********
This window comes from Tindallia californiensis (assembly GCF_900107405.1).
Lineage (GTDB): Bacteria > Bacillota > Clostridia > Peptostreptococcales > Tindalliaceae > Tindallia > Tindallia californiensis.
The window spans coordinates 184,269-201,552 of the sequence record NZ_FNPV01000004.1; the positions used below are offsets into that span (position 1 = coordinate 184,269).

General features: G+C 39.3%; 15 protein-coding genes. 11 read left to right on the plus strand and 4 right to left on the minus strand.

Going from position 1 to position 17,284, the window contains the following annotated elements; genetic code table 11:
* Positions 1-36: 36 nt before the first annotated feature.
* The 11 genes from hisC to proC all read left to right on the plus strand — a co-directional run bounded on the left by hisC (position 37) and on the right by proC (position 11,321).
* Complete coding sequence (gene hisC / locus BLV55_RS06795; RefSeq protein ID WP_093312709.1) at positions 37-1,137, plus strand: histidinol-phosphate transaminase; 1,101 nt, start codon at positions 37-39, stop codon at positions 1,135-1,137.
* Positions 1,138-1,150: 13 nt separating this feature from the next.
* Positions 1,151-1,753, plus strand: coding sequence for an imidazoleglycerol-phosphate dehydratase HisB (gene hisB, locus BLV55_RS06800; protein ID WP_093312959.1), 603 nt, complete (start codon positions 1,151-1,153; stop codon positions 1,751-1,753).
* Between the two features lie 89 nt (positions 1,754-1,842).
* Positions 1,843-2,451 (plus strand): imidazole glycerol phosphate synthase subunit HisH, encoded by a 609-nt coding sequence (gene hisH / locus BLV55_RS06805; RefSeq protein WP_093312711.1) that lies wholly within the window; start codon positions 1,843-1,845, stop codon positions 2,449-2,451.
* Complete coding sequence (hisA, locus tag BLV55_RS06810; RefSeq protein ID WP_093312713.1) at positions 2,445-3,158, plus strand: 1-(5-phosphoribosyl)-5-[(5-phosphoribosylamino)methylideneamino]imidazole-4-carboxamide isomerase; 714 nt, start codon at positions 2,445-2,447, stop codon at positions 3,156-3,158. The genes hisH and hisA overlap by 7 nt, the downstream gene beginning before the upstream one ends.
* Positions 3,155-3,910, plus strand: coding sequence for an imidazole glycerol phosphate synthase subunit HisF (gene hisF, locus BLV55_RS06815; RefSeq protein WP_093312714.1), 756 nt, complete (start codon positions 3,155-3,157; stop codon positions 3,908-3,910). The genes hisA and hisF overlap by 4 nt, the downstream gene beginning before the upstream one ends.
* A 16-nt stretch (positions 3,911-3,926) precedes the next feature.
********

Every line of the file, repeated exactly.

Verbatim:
This window comes from Tindallia californiensis (assembly GCF_900107405.1).
Lineage (GTDB): Bacteria > Bacillota > Clostridia > Peptostreptococcales > Tindalliaceae > Tindallia > Tindallia californiensis.
The window spans coordinates 184,269-201,552 of the sequence record NZ_FNPV01000004.1; the positions used below are offsets into that span (position 1 = coordinate 184,269).

General features: G+C 39.3%; 15 protein-coding genes. 11 read left to right on the plus strand and 4 right to left on the minus strand.

Going from position 1 to position 17,284, the window contains the following annotated elements; genetic code table 11:
* Positions 1-36: 36 nt before the first annotated feature.
* The 11 genes from hisC to proC all read left to right on the plus strand — a co-directional run bounded on the left by hisC (position 37) and on the right by proC (position 11,321).
* Complete coding sequence (gene hisC / locus BLV55_RS06795; RefSeq protein ID WP_093312709.1) at positions 37-1,137, plus strand: histidinol-phosphate transaminase; 1,101 nt, start codon at positions 37-39, stop codon at positions 1,135-1,137.
* Positions 1,138-1,150: 13 nt separating this feature from the next.
* Positions 1,151-1,753, plus strand: coding sequence for an imidazoleglycerol-phosphate dehydratase HisB (gene hisB, locus BLV55_RS06800; protein ID WP_093312959.1), 603 nt, complete (start codon positions 1,151-1,153; stop codon positions 1,751-1,753).
* Between the two features lie 89 nt (positions 1,754-1,842).
* Positions 1,843-2,451 (plus strand): imidazole glycerol phosphate synthase subunit HisH, encoded by a 609-nt coding sequence (gene hisH / locus BLV55_RS06805; RefSeq protein WP_093312711.1) that lies wholly within the window; start codon positions 1,843-1,845, stop codon positions 2,449-2,451.
* Complete coding sequence (hisA, locus tag BLV55_RS06810; RefSeq protein ID WP_093312713.1) at positions 2,445-3,158, plus strand: 1-(5-phosphoribosyl)-5-[(5-phosphoribosylamino)methylideneamino]imidazole-4-carboxamide isomerase; 714 nt, start codon at positions 2,445-2,447, stop codon at positions 3,156-3,158. The genes hisH and hisA overlap by 7 nt, the downstream gene beginning before the upstream one ends.
* Positions 3,155-3,910, plus strand: coding sequence for an imidazole glycerol phosphate synthase subunit HisF (gene hisF, locus BLV55_RS06815; RefSeq protein WP_093312714.1), 756 nt, complete (start codon positions 3,155-3,157; stop codon positions 3,908-3,910). The genes hisA and hisF overlap by 4 nt, the downstream gene beginning before the upstream one ends.
* A 16-nt stretch (positions 3,911-3,926) precedes the next feature.